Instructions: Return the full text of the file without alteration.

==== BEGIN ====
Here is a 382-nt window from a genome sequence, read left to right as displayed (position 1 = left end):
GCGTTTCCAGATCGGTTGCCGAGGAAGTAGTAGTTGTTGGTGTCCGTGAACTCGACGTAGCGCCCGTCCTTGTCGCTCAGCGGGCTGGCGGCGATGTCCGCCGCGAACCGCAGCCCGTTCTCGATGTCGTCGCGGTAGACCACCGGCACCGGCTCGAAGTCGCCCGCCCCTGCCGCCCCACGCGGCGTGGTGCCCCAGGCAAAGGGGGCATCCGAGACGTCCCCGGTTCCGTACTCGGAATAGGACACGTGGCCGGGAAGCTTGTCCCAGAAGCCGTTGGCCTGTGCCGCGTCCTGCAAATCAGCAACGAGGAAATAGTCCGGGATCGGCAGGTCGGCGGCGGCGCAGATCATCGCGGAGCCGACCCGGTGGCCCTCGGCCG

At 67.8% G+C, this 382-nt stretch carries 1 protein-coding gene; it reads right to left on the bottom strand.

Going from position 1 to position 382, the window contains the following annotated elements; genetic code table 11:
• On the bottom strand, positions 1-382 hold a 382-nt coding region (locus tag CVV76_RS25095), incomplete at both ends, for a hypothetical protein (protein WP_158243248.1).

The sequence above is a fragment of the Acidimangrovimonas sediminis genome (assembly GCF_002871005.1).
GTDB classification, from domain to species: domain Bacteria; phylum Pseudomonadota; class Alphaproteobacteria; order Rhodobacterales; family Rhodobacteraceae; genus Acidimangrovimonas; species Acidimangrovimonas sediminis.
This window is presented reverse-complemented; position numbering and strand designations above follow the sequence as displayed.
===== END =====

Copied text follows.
Here is a 382-nt window from a genome sequence, read left to right as displayed (position 1 = left end):
GCGTTTCCAGATCGGTTGCCGAGGAAGTAGTAGTTGTTGGTGTCCGTGAACTCGACGTAGCGCCCGTCCTTGTCGCTCAGCGGGCTGGCGGCGATGTCCGCCGCGAACCGCAGCCCGTTCTCGATGTCGTCGCGGTAGACCACCGGCACCGGCTCGAAGTCGCCCGCCCCTGCCGCCCCACGCGGCGTGGTGCCCCAGGCAAAGGGGGCATCCGAGACGTCCCCGGTTCCGTACTCGGAATAGGACACGTGGCCGGGAAGCTTGTCCCAGAAGCCGTTGGCCTGTGCCGCGTCCTGCAAATCAGCAACGAGGAAATAGTCCGGGATCGGCAGGTCGGCGGCGGCGCAGATCATCGCGGAGCCGACCCGGTGGCCCTCGGCCG

At 67.8% G+C, this 382-nt stretch carries 1 protein-coding gene; it reads right to left on the bottom strand.

Going from position 1 to position 382, the window contains the following annotated elements; genetic code table 11:
• On the bottom strand, positions 1-382 hold a 382-nt coding region (locus tag CVV76_RS25095), incomplete at both ends, for a hypothetical protein (protein WP_158243248.1).

The sequence above is a fragment of the Acidimangrovimonas sediminis genome (assembly GCF_002871005.1).
GTDB classification, from domain to species: domain Bacteria; phylum Pseudomonadota; class Alphaproteobacteria; order Rhodobacterales; family Rhodobacteraceae; genus Acidimangrovimonas; species Acidimangrovimonas sediminis.
This window is presented reverse-complemented; position numbering and strand designations above follow the sequence as displayed.